Policy-makers have identified that community and mutual ownership can make a significant contribution to the economy, welfare and society more generally. A historical analysis of social change can inform contemporary understanding, policy and practice.
- adopts a broad definition of 'community and mutual' as a way of exploring the history of ownership;
- identifies five models: customary and common, community, co-operative and mutual, charitable, and municipal and state forms of ownership;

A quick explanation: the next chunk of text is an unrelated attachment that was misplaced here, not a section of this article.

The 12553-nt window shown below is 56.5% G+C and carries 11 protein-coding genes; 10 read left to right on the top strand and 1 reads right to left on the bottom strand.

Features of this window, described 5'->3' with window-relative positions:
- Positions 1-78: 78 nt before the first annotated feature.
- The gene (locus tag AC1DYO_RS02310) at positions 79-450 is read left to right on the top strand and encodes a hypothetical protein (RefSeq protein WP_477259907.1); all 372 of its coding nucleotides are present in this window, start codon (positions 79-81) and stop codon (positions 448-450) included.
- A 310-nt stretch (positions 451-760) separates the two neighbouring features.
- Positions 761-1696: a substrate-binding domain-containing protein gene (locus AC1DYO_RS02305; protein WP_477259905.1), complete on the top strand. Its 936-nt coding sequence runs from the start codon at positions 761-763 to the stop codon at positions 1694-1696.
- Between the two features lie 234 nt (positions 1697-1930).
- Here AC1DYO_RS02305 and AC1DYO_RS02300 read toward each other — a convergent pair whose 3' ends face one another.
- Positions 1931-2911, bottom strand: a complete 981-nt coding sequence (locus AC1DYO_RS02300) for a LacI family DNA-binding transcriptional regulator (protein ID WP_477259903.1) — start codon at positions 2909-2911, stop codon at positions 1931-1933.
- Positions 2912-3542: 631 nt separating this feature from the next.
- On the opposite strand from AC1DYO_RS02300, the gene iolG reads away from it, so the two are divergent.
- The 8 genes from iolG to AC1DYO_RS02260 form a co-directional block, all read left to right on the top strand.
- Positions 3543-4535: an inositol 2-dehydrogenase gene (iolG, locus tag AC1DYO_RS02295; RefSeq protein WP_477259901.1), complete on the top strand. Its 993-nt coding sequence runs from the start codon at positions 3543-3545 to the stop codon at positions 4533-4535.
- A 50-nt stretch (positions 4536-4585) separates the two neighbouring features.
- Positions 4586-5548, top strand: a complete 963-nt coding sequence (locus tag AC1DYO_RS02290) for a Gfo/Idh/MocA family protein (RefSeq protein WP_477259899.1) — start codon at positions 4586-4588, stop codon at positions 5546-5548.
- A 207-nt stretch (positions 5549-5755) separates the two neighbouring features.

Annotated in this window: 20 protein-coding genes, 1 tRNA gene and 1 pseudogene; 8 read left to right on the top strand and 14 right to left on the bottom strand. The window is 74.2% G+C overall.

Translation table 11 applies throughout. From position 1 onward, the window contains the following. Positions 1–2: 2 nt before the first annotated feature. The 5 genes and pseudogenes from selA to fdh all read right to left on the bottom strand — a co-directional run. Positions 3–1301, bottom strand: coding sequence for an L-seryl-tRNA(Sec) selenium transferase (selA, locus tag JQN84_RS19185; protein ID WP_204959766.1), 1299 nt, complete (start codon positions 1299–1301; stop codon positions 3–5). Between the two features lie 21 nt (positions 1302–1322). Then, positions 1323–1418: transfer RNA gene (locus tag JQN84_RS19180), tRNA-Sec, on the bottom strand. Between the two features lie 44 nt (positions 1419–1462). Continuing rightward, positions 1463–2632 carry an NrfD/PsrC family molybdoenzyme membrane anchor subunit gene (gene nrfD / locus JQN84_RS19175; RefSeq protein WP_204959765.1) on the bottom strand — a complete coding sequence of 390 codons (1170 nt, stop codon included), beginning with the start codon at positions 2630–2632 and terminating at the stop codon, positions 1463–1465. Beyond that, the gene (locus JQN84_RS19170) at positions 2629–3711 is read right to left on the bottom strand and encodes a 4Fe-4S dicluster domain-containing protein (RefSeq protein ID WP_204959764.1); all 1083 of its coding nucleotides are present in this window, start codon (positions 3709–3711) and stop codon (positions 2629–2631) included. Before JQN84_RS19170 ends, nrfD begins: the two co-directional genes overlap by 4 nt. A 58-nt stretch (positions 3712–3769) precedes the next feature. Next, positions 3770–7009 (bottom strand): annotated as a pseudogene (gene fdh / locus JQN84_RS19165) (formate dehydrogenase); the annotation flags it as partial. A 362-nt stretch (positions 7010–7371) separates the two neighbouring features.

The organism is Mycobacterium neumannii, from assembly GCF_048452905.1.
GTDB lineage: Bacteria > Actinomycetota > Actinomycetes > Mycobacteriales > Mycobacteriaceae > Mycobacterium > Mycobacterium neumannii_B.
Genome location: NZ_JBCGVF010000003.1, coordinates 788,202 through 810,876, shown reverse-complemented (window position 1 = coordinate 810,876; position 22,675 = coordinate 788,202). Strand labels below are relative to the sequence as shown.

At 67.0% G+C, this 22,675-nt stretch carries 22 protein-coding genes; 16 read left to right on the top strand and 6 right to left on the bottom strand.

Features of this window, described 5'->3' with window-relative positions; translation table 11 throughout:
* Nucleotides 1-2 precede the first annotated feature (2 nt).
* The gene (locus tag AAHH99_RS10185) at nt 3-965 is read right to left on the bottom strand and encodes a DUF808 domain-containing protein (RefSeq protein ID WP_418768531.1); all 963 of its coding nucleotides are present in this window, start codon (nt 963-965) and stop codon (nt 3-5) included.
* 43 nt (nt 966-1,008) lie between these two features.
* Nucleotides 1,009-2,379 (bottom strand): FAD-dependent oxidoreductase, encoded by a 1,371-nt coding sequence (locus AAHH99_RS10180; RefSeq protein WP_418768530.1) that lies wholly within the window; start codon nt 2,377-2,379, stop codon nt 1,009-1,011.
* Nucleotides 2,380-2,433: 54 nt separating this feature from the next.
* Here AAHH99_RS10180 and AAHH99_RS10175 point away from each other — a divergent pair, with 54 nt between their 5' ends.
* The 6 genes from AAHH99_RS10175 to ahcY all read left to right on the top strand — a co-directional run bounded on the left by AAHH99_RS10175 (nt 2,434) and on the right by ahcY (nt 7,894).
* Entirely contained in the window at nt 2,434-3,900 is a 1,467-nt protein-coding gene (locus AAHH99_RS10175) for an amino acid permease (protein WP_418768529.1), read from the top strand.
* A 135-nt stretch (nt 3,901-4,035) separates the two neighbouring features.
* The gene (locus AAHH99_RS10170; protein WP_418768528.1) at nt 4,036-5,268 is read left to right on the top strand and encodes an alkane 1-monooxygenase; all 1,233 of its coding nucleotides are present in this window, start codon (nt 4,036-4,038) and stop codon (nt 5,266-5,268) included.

- argues that systematic and values-based approaches are needed to develop community and mutual ownership to respond to current social problems;
- notes that time is needed to develop democracy, membership and belonging, all factors that have been historically important to the success of community and mutual ownership.